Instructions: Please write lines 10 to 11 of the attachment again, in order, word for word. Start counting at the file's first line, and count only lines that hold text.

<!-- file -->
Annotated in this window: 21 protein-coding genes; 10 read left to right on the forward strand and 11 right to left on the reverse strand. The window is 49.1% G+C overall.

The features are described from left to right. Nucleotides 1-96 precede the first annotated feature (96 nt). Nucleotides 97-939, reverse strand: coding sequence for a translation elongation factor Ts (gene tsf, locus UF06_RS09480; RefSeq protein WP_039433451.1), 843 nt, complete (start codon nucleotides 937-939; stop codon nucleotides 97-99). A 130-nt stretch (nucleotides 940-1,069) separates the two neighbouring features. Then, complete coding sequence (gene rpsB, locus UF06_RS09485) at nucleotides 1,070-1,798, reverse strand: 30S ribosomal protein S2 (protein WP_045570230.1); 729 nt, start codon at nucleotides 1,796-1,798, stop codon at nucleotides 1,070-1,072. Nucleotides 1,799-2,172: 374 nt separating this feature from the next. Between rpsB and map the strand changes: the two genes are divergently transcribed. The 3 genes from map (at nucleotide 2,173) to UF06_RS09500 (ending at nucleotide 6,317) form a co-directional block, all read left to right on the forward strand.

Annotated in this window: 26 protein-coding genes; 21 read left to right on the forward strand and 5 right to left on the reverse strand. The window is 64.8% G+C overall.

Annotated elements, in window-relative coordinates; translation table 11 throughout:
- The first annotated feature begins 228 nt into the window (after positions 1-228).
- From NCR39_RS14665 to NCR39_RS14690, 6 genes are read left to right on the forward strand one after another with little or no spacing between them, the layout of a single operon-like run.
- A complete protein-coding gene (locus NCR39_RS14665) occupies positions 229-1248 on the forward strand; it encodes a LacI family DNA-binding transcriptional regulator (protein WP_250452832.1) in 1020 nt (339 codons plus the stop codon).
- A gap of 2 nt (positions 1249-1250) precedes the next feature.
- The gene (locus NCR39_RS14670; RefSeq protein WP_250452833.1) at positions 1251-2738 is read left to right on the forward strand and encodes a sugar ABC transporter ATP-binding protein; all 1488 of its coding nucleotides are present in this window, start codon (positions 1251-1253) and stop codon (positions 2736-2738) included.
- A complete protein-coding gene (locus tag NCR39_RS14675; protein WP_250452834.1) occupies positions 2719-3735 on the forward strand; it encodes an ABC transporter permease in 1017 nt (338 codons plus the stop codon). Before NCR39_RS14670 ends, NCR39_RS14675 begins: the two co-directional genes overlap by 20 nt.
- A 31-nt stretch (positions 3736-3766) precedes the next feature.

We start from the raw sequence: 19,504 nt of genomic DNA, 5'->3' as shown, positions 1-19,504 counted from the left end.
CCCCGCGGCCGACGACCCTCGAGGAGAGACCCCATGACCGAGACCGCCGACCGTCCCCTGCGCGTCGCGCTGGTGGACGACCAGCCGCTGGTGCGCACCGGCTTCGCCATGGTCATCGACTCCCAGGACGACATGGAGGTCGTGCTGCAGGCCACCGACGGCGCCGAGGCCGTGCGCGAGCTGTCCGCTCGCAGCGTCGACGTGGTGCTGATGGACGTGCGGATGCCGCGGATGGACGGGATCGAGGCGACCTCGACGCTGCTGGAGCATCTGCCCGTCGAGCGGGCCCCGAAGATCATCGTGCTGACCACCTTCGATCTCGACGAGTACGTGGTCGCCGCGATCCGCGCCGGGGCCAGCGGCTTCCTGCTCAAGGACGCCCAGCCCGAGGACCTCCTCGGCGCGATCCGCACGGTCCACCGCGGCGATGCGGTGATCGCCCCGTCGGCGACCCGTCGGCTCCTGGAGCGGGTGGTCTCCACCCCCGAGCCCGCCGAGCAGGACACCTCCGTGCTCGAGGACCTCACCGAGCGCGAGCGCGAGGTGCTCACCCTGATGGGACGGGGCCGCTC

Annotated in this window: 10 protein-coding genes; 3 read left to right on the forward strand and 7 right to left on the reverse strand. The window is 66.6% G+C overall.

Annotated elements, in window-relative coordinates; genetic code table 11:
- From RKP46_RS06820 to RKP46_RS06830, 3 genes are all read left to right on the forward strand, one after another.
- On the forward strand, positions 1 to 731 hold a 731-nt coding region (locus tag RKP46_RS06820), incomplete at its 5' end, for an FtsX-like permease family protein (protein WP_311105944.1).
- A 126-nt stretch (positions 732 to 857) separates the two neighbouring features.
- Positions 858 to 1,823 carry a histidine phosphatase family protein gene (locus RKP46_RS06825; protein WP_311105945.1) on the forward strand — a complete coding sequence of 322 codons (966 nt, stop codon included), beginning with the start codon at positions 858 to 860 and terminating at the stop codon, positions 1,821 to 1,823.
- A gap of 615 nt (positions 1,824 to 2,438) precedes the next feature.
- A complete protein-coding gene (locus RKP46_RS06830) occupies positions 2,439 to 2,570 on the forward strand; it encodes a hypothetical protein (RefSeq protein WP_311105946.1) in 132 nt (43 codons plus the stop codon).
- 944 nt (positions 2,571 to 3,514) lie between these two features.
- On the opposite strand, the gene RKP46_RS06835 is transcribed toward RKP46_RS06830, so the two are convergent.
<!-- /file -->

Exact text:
- A complete protein-coding gene (locus tag NCR39_RS14675; protein WP_250452834.1) occupies positions 2719-3735 on the forward strand; it encodes an ABC transporter permease in 1017 nt (338 codons plus the stop codon). Before NCR39_RS14670 ends, NCR39_RS14675 begins: the two co-directional genes overlap by 20 nt.
- A 31-nt stretch (positions 3736-3766) precedes the next feature.